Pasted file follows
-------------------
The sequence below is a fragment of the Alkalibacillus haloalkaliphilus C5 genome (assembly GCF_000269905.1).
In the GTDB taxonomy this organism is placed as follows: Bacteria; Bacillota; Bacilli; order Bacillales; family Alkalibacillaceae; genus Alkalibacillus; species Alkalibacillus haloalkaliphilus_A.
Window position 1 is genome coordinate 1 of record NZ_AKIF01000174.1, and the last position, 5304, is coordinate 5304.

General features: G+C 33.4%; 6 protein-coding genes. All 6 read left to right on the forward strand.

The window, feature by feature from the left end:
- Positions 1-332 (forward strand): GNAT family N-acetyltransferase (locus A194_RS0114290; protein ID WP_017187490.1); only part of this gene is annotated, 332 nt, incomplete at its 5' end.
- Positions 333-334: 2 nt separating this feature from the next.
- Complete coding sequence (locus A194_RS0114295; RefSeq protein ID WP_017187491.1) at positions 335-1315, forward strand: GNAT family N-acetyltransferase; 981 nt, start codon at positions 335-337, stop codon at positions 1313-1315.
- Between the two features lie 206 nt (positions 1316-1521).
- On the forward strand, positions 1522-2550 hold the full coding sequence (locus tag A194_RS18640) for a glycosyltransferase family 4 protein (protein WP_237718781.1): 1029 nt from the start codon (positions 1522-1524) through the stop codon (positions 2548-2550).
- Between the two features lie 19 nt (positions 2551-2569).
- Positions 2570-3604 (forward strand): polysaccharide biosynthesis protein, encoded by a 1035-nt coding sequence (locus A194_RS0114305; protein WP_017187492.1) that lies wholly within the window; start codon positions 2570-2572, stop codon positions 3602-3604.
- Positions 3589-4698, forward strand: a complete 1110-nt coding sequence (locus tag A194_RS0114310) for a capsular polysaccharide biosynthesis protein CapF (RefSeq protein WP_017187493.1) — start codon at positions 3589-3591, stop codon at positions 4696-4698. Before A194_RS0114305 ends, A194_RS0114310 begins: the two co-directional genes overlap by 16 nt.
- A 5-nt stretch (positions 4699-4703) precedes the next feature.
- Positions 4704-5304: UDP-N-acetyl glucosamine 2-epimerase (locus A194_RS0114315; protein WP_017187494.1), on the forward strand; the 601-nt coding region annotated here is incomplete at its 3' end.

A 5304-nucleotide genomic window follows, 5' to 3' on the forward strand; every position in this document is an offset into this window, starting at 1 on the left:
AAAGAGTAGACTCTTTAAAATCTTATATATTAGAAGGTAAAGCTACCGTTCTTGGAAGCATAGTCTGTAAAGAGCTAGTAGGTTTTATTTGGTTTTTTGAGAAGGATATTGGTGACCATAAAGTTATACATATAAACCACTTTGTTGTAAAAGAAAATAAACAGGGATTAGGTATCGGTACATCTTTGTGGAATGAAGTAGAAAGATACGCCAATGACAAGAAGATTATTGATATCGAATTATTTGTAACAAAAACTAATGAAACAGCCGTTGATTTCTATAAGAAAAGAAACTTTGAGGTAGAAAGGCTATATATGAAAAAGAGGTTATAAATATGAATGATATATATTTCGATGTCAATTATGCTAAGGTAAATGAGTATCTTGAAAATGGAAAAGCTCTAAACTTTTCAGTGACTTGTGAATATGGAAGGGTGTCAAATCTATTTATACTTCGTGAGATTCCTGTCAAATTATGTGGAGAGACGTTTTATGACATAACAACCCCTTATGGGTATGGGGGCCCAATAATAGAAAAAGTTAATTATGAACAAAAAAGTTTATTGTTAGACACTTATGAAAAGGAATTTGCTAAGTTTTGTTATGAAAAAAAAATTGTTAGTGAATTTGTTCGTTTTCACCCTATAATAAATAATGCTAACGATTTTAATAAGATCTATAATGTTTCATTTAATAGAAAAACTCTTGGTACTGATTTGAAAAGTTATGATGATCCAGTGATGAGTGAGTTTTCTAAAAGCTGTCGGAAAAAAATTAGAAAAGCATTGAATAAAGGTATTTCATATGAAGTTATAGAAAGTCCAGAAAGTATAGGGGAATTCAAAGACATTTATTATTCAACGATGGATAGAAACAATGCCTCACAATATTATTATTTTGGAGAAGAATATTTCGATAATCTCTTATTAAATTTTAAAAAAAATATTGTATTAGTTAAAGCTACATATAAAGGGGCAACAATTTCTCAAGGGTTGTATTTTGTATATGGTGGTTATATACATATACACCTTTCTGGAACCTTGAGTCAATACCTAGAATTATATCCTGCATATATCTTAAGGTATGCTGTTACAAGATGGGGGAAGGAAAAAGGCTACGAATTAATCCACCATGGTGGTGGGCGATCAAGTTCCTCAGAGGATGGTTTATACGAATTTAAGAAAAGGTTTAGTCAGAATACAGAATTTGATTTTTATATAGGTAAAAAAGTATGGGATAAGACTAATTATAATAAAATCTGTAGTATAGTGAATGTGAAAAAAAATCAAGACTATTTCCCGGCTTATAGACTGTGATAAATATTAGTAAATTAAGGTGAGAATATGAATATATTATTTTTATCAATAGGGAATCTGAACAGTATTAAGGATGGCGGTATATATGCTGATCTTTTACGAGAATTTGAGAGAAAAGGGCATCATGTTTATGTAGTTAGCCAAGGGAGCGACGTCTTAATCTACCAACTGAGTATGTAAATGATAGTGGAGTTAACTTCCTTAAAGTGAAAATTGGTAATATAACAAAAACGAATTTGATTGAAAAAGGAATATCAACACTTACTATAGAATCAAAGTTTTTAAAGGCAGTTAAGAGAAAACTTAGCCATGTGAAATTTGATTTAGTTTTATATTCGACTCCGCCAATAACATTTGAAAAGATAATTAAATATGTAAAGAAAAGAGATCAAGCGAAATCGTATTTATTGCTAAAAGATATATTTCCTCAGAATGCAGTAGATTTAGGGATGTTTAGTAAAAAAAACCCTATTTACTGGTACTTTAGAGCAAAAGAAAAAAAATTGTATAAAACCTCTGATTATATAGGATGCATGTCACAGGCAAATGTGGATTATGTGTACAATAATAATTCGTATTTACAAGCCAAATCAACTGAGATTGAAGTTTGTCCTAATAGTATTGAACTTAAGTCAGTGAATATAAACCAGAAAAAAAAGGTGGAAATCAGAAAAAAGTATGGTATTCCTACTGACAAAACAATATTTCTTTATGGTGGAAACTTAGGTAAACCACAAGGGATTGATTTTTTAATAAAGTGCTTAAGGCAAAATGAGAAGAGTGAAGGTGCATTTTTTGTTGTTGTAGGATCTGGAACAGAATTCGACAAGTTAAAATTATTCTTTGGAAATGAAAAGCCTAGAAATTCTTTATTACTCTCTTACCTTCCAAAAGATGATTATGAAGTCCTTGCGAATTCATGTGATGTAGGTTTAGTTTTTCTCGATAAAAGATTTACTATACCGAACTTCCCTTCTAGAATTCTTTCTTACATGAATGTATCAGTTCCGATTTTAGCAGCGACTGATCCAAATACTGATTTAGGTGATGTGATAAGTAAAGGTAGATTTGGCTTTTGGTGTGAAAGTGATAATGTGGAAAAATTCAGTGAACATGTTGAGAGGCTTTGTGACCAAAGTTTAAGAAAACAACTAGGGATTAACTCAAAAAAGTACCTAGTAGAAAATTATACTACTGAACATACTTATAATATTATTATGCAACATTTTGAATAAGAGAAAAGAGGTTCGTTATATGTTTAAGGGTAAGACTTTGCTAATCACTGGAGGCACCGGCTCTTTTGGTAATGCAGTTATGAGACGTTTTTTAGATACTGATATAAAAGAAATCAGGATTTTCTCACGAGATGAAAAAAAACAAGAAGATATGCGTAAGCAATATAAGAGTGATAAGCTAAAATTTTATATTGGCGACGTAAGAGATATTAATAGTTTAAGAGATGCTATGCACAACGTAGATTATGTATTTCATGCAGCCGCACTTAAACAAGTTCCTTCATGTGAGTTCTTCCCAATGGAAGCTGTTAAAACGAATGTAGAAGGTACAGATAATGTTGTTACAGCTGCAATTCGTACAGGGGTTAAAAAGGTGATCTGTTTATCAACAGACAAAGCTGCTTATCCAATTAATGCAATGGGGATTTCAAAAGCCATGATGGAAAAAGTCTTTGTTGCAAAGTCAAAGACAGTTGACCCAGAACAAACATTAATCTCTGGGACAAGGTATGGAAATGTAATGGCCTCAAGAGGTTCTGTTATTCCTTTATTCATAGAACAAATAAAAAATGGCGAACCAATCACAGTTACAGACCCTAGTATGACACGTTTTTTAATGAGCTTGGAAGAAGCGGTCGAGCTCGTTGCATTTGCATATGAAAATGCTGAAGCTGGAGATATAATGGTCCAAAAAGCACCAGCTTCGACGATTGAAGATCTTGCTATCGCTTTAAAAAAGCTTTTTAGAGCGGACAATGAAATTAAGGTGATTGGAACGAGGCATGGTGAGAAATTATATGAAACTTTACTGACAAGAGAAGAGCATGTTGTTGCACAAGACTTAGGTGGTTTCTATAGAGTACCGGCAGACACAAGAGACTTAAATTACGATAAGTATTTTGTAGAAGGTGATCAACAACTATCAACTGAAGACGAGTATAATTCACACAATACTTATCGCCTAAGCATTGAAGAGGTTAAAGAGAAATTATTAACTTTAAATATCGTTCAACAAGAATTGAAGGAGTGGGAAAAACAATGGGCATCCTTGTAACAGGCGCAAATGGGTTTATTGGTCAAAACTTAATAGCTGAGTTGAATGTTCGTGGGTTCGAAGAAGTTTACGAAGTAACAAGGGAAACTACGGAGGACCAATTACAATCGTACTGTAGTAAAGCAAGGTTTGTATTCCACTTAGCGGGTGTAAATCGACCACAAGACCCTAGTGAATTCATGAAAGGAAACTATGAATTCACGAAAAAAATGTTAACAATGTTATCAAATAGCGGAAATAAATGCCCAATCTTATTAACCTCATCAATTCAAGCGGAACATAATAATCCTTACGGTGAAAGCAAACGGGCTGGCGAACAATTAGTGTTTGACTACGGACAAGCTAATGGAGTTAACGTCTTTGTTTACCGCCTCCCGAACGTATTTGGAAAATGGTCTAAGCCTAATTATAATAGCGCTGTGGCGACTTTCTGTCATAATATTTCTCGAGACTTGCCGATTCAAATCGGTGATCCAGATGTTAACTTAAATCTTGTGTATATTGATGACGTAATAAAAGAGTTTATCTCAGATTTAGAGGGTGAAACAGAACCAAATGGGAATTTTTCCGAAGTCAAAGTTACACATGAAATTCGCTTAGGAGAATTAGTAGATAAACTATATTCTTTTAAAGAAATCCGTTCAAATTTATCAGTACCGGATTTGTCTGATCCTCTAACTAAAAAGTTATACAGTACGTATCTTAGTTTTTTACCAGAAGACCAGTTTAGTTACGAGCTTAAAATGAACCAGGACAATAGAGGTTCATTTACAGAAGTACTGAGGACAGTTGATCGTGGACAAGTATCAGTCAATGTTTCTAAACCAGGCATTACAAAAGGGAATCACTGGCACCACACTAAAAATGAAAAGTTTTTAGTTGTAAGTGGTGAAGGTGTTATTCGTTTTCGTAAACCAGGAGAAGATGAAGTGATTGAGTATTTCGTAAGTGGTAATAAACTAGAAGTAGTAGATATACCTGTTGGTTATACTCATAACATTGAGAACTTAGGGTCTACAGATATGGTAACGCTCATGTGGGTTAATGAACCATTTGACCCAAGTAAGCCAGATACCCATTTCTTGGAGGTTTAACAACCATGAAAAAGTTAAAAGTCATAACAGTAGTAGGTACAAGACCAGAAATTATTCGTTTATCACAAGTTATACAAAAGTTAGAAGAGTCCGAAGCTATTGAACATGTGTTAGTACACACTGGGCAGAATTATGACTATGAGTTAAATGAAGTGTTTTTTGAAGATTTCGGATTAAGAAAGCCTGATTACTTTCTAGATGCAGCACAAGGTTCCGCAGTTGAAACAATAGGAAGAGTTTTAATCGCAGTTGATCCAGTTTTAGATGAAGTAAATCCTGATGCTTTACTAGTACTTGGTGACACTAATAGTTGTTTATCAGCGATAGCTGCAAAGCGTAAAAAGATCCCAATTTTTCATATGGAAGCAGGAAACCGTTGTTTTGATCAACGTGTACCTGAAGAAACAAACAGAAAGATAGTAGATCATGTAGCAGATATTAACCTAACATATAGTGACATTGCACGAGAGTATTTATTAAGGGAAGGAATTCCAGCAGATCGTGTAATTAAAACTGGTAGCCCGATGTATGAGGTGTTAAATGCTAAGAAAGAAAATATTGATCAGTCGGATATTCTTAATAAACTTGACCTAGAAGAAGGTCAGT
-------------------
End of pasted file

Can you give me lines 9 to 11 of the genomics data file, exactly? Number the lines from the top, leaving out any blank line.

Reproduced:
- Between the two features lie 206 nt (positions 1316-1521).
- On the forward strand, positions 1522-2550 hold the full coding sequence (locus tag A194_RS18640) for a glycosyltransferase family 4 protein (protein WP_237718781.1): 1029 nt from the start codon (positions 1522-1524) through the stop codon (positions 2548-2550).
- Between the two features lie 19 nt (positions 2551-2569).